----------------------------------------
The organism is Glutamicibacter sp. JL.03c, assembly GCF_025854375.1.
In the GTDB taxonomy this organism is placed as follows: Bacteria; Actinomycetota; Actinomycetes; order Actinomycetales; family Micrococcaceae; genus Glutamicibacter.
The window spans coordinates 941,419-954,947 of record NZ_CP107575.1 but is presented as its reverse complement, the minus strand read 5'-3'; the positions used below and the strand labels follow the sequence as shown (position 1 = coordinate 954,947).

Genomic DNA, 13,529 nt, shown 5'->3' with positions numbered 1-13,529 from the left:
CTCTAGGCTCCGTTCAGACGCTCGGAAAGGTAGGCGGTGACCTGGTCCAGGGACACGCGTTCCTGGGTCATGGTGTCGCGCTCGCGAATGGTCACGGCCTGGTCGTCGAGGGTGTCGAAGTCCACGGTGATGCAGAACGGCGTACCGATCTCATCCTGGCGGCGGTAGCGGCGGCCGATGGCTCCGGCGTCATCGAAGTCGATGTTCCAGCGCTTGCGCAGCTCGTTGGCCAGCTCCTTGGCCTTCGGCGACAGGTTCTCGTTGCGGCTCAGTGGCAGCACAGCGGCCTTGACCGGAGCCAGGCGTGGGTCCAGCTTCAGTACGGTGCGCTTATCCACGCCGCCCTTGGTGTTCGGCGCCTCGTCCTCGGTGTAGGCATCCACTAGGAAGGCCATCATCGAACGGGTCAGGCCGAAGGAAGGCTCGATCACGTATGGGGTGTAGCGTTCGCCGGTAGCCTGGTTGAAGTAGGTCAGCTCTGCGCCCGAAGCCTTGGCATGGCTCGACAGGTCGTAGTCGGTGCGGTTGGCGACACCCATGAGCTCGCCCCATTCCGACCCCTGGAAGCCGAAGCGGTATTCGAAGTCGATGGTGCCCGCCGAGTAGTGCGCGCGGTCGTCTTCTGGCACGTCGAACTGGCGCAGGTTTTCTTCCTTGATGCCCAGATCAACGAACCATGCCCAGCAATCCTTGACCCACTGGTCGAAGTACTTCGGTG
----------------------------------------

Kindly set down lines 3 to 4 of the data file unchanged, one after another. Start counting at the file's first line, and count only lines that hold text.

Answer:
The window spans coordinates 941,419-954,947 of record NZ_CP107575.1 but is presented as its reverse complement, the minus strand read 5'-3'; the positions used below and the strand labels follow the sequence as shown (position 1 = coordinate 954,947).

Genomic DNA, 13,529 nt, shown 5'->3' with positions numbered 1-13,529 from the left: